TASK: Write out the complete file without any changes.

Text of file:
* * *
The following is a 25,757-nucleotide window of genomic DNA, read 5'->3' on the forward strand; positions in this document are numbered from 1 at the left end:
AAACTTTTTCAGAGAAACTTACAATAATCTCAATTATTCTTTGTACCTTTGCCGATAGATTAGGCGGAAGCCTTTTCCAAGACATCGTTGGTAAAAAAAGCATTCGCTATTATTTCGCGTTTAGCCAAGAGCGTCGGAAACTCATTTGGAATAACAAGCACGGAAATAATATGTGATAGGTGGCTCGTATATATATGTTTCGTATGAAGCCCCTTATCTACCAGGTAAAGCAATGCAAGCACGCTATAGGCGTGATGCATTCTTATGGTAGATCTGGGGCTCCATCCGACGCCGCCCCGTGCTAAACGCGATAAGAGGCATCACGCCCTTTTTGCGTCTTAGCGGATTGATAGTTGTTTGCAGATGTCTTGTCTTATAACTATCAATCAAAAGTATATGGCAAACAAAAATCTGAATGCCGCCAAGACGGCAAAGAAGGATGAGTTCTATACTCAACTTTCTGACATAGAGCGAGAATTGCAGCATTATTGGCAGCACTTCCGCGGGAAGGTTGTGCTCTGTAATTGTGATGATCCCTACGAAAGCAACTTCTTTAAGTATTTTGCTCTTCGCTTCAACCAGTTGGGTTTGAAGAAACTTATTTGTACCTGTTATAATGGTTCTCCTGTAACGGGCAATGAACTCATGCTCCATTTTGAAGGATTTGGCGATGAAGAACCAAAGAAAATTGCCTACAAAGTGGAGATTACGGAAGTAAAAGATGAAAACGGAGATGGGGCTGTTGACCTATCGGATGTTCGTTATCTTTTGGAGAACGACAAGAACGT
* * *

The following is a 25,757-nucleotide window of genomic DNA, read 5'->3' on the forward strand; positions in this document are numbered from 1 at the left end:
AAACTTTTTCAGAGAAACTTACAATAATCTCAATTATTCTTTGTACCTTTGCCGATAGATTAGGCGGAAGCCTTTTCCAAGACATCGTTGGTAAAAAAAGCATTCGCTATTATTTCGCGTTTAGCCAAGAGCGTCGGAAACTCATTTGGAATAACAAGCACGGAAATAATATGTGATAGGTGGCTCGTATATATATGTTTCGTATGAAGCCCCTTATCTACCAGGTAAAGCAATGCAAGCACGCTATAGGCGTGATGCATTCTTATGGTAGATCTGGGGCTCCATCCGACGCCGCCCCGTGCTAAACGCGATAAGAGGCATCACGCCCTTTTTGCGTCTTAGCGGATTGATAGTTGTTTGCAGATGTCTTGTCTTATAACTATCAATCAAAAGTATATGGCAAACAAAAATCTGAATGCCGCCAAGACGGCAAAGAAGGATGAGTTCTATACTCAACTTTCTGACATAGAGCGAGAATTGCAGCATTATTGGCAGCACTTCCGCGGGAAGGTTGTGCTCTGTAATTGTGATGATCCCTACGAAAGCAACTTCTTTAAGTATTTTGCTCTTCGCTTCAACCAGTTGGGTTTGAAGAAACTTATTTGTACCTGTTATAATGGTTCTCCTGTAACGGGCAATGAACTCATGCTCCATTTTGAAGGATTTGGCGATGAAGAACCAAAGAAAATTGCCTACAAAGTGGAGATTACGGAAGTAAAAGATGAAAACGGAGATGGGGCTGTTGACCTATCGGATGTTCGTTATCTTTTGGAGAACGACAAGAACGT